In December, we  prepped the area via solarization, using mulch and newspaper to kill the turf.   Six-10 layers of newsprint or cardboard covered by three-four inches of mulch and  steady South Texas sunshine will typically kill grass and weeds in just a few weeks, creating a decent environment for transplants, which we installed right away.   Then, we waited.

February

One of the mainstays of my urban butterfly gardens has been various types of daisies, all members of the Helianthus family.  I love dramatic sunflowers in early spring and have a fondness for Cowpen Daisy, because it blooms from March to November and takes our Texas heat so well with little water.

Last year I planted daisy, sunflower and milkweed seeds indoors in  February.   The milkweed would be used for “caterpillar food,” when Monarchs started arriving in March.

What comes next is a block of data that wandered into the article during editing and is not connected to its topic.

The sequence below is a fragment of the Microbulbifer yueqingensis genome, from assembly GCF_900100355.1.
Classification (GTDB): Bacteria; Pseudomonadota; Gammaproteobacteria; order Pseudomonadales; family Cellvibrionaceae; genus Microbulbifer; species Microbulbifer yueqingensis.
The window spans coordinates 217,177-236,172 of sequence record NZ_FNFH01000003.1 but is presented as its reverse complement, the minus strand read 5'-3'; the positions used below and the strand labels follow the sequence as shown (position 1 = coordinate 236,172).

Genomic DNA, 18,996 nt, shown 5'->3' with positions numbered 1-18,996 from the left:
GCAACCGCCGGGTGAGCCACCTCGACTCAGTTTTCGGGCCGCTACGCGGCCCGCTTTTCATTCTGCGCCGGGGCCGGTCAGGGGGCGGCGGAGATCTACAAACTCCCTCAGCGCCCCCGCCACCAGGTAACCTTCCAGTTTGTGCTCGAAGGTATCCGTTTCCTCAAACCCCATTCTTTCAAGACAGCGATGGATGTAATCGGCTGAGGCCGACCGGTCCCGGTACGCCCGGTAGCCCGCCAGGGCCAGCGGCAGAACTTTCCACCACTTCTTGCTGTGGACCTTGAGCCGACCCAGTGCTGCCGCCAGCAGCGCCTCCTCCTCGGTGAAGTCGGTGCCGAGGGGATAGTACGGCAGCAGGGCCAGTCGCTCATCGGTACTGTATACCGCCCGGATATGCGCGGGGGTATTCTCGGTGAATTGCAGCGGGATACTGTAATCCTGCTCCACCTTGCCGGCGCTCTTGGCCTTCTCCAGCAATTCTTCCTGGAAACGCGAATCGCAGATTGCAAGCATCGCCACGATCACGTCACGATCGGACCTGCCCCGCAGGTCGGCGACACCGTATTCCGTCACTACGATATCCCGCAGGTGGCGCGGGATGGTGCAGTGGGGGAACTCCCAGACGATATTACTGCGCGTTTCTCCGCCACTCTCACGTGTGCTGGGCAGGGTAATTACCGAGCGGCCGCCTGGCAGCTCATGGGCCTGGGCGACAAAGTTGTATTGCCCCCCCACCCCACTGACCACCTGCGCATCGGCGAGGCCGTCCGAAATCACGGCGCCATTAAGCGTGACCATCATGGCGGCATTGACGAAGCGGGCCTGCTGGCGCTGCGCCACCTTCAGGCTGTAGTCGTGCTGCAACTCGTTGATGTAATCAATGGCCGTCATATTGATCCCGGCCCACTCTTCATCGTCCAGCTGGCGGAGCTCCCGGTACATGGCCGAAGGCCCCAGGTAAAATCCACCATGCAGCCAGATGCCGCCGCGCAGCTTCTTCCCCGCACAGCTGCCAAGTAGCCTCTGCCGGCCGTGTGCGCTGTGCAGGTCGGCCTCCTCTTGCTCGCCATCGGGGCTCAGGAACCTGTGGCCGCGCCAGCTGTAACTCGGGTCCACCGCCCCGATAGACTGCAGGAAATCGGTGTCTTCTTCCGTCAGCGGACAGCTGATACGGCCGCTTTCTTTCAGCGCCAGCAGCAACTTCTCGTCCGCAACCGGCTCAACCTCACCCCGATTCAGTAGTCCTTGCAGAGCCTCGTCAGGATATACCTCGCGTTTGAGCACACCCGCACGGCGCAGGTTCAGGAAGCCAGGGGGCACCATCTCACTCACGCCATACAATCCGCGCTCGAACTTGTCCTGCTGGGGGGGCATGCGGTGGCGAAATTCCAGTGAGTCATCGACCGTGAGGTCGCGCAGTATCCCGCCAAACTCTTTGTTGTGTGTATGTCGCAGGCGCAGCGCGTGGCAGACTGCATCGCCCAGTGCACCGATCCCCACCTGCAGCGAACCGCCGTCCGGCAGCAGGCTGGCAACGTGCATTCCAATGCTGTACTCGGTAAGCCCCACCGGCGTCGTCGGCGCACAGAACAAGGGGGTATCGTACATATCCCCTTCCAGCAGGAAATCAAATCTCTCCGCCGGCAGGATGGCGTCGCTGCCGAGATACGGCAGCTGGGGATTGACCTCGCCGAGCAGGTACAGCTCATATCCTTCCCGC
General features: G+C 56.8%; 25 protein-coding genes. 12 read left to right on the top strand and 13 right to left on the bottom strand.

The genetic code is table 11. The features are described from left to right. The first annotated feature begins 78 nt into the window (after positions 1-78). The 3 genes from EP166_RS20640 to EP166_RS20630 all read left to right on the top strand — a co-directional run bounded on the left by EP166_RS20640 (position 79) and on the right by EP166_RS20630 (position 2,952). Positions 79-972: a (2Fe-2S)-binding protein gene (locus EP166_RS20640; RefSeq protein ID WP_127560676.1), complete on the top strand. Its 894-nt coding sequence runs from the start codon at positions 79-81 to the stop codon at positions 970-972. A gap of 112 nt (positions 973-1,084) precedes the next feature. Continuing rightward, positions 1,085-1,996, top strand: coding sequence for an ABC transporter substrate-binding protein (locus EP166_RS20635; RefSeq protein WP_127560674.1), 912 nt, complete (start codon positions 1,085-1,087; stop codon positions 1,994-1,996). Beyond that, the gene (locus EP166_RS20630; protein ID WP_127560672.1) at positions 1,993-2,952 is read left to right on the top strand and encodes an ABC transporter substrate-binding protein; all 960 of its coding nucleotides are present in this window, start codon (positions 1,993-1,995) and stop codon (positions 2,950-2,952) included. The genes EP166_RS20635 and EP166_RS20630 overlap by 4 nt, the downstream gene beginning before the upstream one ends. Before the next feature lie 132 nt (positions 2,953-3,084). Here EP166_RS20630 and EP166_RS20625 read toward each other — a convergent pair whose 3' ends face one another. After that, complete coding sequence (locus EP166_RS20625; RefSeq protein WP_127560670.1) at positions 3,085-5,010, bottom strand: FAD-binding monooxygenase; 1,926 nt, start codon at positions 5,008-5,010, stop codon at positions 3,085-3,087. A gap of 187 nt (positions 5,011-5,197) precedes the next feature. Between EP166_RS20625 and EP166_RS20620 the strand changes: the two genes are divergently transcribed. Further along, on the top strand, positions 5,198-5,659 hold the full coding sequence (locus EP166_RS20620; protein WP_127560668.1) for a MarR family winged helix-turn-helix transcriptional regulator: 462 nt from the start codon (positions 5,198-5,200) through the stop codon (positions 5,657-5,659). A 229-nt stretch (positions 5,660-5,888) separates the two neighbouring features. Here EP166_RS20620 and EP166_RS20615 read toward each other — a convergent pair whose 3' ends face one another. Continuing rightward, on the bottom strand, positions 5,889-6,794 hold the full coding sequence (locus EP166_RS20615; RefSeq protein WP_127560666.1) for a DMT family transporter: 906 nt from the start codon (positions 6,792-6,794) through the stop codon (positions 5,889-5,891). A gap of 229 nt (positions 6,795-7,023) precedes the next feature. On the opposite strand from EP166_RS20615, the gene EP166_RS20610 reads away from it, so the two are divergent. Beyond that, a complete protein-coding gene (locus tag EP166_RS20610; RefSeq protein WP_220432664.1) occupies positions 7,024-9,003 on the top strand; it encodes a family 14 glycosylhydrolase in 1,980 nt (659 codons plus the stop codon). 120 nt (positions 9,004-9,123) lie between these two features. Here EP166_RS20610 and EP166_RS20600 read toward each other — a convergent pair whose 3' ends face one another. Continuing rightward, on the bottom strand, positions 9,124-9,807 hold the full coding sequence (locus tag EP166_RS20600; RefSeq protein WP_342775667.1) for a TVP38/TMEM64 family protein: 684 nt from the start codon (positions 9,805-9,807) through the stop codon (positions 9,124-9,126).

Cowpen Daisy Seedlings, February 2012.  Photo by Monika Maeckle

Cowpen Daisy Seedlings, February 2012. Photo by Monika Maeckle

March

By the time of our last official estimated freeze date, March 15, Mammoth Sunflower and  Cowpen Daisies started indoors were transplanted to the front yard.   Our transplanted milkweeds were already hosting dozens of migrating Monarchs, who graced us with eggs which we gladly brought inside for fostering.

Mammoth sunflowers were transplanted in early March.  Photo by Monika Maeckle

Mammoth sunflowers were transplanted in early March. Photo by Monika Maeckle

Cowpen Daisy

Cowpen Daisy became the foundation of the Lavaca butterfly garden.  Transplanted up front in March, 2012.  Photo by Monika Maeckle

Monarch caterpillars brought inside for fostering, harvested from our front yard, March 2012.  Photo by Monika Maeckle

Monarch caterpillars brought inside for fostering, harvested from our front yard, March 2012. Photo by Monika Maeckle

The hungry critters devoured sprouts of Tropical mlikweed we had planted in pots specifically for their consumption.

We also installed a few tomato, okra and pepper plants, and of course parsley, rue, and fennel, which double as Swallowtail host plant as well as culinary herbs.

April